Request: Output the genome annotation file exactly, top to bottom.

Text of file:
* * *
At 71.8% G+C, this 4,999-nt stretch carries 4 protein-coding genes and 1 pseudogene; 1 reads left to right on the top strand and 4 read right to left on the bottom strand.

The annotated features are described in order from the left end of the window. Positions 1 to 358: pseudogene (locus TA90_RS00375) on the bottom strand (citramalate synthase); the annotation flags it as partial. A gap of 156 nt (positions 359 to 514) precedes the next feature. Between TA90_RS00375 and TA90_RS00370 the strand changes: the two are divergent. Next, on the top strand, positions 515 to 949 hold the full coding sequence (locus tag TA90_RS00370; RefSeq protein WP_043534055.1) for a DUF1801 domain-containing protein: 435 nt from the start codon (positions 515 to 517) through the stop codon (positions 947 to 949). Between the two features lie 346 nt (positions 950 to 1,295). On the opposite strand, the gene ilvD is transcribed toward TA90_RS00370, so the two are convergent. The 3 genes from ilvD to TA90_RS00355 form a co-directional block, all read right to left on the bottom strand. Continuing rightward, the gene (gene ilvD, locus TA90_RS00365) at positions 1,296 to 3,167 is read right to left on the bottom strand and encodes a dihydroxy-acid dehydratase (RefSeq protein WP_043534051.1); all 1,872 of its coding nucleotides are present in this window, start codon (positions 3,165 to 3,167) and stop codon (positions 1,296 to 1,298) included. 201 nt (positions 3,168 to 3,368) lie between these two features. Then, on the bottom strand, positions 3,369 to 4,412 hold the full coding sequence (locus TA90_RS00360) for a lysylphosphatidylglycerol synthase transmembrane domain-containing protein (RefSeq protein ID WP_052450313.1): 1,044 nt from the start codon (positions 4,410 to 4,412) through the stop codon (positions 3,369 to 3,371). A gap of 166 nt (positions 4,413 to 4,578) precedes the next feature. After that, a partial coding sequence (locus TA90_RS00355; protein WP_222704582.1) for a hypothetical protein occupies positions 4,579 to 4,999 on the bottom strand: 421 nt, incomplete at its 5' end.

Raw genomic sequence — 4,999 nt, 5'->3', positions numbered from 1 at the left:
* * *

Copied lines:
At 71.8% G+C, this 4,999-nt stretch carries 4 protein-coding genes and 1 pseudogene; 1 reads left to right on the top strand and 4 read right to left on the bottom strand.

The annotated features are described in order from the left end of the window. Positions 1 to 358: pseudogene (locus TA90_RS00375) on the bottom strand (citramalate synthase); the annotation flags it as partial. A gap of 156 nt (positions 359 to 514) precedes the next feature. Between TA90_RS00375 and TA90_RS00370 the strand changes: the two are divergent. Next, on the top strand, positions 515 to 949 hold the full coding sequence (locus tag TA90_RS00370; RefSeq protein WP_043534055.1) for a DUF1801 domain-containing protein: 435 nt from the start codon (positions 515 to 517) through the stop codon (positions 947 to 949). Between the two features lie 346 nt (positions 950 to 1,295). On the opposite strand, the gene ilvD is transcribed toward TA90_RS00370, so the two are convergent. The 3 genes from ilvD to TA90_RS00355 form a co-directional block, all read right to left on the bottom strand. Continuing rightward, the gene (gene ilvD, locus TA90_RS00365) at positions 1,296 to 3,167 is read right to left on the bottom strand and encodes a dihydroxy-acid dehydratase (RefSeq protein WP_043534051.1); all 1,872 of its coding nucleotides are present in this window, start codon (positions 3,165 to 3,167) and stop codon (positions 1,296 to 1,298) included. 201 nt (positions 3,168 to 3,368) lie between these two features. Then, on the bottom strand, positions 3,369 to 4,412 hold the full coding sequence (locus TA90_RS00360) for a lysylphosphatidylglycerol synthase transmembrane domain-containing protein (RefSeq protein ID WP_052450313.1): 1,044 nt from the start codon (positions 4,410 to 4,412) through the stop codon (positions 3,369 to 3,371). A gap of 166 nt (positions 4,413 to 4,578) precedes the next feature. After that, a partial coding sequence (locus TA90_RS00355; protein WP_222704582.1) for a hypothetical protein occupies positions 4,579 to 4,999 on the bottom strand: 421 nt, incomplete at its 5' end.

Raw genomic sequence — 4,999 nt, 5'->3', positions numbered from 1 at the left: